The majority of new nursing recruits today are being hired into hospitals faced with unprecedented increases in patient acuity, higher nurse to patient ratios due to critical shortages in nursing staff, and reductions in the staffing ratios of seasoned expert nurses to novice beginners. Further to this, due to shortages of experienced applicants seeking full-time nursing work, the practice of hiring new nursing graduates into high-acuity clinical environments such as Intensive Care and Emergency has become a pragmatic reality for many hospitals. Upon completing her Master’s degree in the area of new graduate professional socialization, Duchscher was contracted by the Regional Health Authority in Saskatoon to study the realities faced by a busy emergency department integrating new nurses into this chaotic and high-intensity health care environment. The findings of this research underscored the essential nature of mentoring relationships between seasoned and novice nurses, and identified a lack of foundational nursing experience and knowledge flexibility in the new graduate that is essential to practicing in emergency. The outcome of this study was a set of recommendations that included the adherence to strict selection criteria when hiring graduates into emergency, a more tailored, individualized, and staged approach to orientation, and the recommendation of formalized mentoring programs for novice practitioners. Using her two prior nursing studies on the transition to medical-surgical and emergency nursing as a foundation, and drawing on her in-depth knowledge of and experience with using the grounded theory approach to qualitative research, Duchscher’s engaged in doctoral research that expanded on existing knowledge of the new graduate’s first 12 months of professional socialization to acute-care nursing. Out of her long-standing program of research in this area has evolved a Stages of Transition © theory and a model of Transition Shock © (see http://www.nursingthefuture.ca/transition_theory for a comprehensive foundation of her program of research). These constructs serve as the foundation for NTF and are being used across North America as frameworks for the integration of newly graduated nurses into the contemporary workplace. Duchscher’s future plans for new graduate research can be found on the website under ‘Transition Theory’.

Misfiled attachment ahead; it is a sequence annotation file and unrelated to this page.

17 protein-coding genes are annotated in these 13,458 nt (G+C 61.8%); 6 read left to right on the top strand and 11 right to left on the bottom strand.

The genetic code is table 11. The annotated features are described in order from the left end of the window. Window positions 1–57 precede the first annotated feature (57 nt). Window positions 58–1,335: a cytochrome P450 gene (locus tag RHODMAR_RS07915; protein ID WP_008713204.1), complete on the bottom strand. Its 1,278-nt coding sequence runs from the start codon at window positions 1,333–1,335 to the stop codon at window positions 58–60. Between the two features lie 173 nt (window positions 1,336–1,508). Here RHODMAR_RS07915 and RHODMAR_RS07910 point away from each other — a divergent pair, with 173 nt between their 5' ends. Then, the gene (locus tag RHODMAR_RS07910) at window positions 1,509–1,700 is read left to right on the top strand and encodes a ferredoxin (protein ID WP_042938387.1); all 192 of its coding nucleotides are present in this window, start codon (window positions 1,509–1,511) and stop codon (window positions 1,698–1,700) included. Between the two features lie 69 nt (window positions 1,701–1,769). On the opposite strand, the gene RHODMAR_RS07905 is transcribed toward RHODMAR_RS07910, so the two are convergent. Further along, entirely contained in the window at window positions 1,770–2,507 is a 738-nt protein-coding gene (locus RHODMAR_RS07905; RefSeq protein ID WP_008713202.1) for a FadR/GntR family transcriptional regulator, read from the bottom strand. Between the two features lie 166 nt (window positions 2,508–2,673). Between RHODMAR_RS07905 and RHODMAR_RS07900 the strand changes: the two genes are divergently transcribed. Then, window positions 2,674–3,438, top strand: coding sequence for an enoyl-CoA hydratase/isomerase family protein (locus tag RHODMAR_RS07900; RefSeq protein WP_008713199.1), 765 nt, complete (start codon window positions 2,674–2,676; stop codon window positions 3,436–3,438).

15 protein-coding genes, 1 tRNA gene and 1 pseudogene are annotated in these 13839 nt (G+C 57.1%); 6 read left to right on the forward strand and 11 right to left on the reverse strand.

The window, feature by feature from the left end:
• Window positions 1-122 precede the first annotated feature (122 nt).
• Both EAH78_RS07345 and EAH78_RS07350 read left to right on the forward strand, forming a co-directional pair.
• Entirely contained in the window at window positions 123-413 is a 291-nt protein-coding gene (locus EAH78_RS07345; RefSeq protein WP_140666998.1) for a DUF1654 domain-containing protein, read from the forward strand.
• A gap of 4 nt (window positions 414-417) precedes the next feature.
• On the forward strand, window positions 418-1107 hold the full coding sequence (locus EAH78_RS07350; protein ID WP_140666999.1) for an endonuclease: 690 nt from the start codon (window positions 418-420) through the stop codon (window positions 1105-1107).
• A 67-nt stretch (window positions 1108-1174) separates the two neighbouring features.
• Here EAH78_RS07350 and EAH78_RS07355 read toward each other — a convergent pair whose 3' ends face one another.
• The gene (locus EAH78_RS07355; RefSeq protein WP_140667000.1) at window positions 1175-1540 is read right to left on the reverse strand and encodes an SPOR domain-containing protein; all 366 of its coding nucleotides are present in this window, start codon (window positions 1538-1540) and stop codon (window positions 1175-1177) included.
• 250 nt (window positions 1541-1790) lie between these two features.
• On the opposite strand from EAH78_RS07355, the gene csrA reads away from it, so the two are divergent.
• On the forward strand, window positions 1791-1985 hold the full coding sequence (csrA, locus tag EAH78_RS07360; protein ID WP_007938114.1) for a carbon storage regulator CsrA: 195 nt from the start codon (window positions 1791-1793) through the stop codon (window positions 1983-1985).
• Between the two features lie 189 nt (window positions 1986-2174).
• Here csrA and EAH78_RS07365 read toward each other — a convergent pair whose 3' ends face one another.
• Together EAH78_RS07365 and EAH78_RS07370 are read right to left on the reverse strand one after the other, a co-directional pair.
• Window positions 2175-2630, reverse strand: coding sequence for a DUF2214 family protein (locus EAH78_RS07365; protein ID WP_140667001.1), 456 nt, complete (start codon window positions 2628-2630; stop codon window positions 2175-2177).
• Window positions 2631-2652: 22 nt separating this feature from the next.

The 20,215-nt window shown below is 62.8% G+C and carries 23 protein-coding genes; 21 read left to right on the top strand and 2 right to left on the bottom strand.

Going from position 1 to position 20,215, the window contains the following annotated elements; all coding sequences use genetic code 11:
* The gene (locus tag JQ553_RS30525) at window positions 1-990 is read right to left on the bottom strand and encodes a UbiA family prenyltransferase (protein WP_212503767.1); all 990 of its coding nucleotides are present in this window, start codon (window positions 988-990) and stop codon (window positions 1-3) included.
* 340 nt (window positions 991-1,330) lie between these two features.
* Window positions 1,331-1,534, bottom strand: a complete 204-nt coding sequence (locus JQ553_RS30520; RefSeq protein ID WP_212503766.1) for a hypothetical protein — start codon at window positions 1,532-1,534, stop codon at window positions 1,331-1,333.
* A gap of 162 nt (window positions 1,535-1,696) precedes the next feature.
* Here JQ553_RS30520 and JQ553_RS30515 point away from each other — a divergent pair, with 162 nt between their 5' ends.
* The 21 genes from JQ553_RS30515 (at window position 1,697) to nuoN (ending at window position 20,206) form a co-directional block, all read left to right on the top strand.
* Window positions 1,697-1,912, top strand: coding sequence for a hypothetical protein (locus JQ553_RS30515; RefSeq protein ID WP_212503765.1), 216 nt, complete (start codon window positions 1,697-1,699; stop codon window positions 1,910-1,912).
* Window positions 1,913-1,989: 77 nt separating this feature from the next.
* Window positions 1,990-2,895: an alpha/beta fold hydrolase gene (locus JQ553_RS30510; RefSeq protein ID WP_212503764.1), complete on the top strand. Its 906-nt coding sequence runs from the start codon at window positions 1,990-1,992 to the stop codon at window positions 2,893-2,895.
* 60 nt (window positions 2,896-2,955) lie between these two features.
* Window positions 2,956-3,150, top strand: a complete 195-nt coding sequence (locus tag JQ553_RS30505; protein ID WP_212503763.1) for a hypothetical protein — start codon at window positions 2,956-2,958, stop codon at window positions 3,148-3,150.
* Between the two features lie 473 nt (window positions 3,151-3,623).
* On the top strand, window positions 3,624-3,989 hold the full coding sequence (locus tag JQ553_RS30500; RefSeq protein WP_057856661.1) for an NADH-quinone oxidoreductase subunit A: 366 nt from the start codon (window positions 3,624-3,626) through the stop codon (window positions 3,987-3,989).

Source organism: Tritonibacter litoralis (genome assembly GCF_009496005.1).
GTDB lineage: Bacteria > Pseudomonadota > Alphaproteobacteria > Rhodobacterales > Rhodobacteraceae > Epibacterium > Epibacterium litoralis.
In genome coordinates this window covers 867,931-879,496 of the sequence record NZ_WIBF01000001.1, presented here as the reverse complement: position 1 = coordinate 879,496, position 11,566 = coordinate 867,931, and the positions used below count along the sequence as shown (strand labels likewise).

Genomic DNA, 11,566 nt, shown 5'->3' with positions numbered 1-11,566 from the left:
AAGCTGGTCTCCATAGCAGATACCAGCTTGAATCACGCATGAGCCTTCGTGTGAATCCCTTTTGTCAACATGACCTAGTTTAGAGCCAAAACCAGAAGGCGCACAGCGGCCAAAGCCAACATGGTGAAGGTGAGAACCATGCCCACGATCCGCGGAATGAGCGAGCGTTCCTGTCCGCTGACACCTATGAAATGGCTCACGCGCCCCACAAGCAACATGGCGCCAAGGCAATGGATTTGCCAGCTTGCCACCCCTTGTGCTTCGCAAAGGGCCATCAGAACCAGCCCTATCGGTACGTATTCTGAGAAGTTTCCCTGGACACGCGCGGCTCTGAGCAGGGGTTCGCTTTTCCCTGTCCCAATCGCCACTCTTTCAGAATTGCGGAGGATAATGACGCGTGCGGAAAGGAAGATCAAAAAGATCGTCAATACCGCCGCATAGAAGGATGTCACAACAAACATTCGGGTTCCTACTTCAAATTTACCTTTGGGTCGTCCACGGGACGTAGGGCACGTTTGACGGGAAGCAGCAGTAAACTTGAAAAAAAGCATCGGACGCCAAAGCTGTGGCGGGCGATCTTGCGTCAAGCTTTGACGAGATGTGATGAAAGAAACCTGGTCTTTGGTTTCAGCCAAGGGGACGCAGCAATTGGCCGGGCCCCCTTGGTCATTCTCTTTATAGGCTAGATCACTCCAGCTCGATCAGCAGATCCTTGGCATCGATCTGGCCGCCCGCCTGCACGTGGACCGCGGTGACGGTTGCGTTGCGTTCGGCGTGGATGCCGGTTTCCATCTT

As a scholar, Duchscher has received numerous awards for her research, teaching, and study of nursing. She has studied hospital nursing in Canada, focusing her efforts primarily on furthering the understanding of the new nursing graduate transition experience as it influences, and is influenced by post secondary educational preparation and programs of support within the healthcare industry. Duchscher has been recognized by the Saskatchewan Ministry of Health, the Saskatchewan Nurses Foundation, the Saskatchewan Registered Nurses Association, the Izaak Walton Killam Foundation, the University of Alberta Faculty of Nursing and the Faculty of Graduate Studies and Research, the Alberta Heritage Medical Research Foundation, the Social Sciences and Humanities Research Council of Canada (SSHRC), and the Canadian Nurses Foundation for her contributions to, and potential for excellence in qualitative research and nursing scholarship. In 2008 Duchscher received the Sigma Theta Tau International (Mu Sigma) Award for Community Leadership, was inducted into the Strathmore’s Who’s Who Directory, was recognized for her work with new graduates and the development of Nursing The Future by the Saskatchewan Ministry of Health with the 2009 Healthcare Excellence Award for Leadership, and was most recently awarded the 2010 Outstanding New Investigator Award from the Canadian Association of Nursing Research and the 2012 Excellence in Nursing Research and Consultation from the American Association of Professional Nursing Development (ANDP). Duchscher has published numerous peer-reviewed articles and several book chapters on this subject, several of which have been collaborative efforts with nursing and educational leaders across North America and Australia. She is completing the 2nd Edition of the transition guide for newly graduated nurses available through NTF and beginning a book for managers and educators that outlines the challenges of professional integration and offers structured and creative solutions for successfully engaging these young professionals and promoting a healthy workplace for nurses overall. Duchscher continues to Chair the Workplace Integration for New Nurses (WINN)/Nursing The Future collaborative conference with rotating Co-Chairs from health regions across Canada (see www.winn-ntf.com) and is a sought after speaker on issues related to the contemporary climate of acute-care nursing, new graduate transition to professional practice in hospitals, leadership succession in new nurses and understanding and working with multi-generational nurses in the workplace.
For information on Dr. Duchscher’s work, please access her CV here.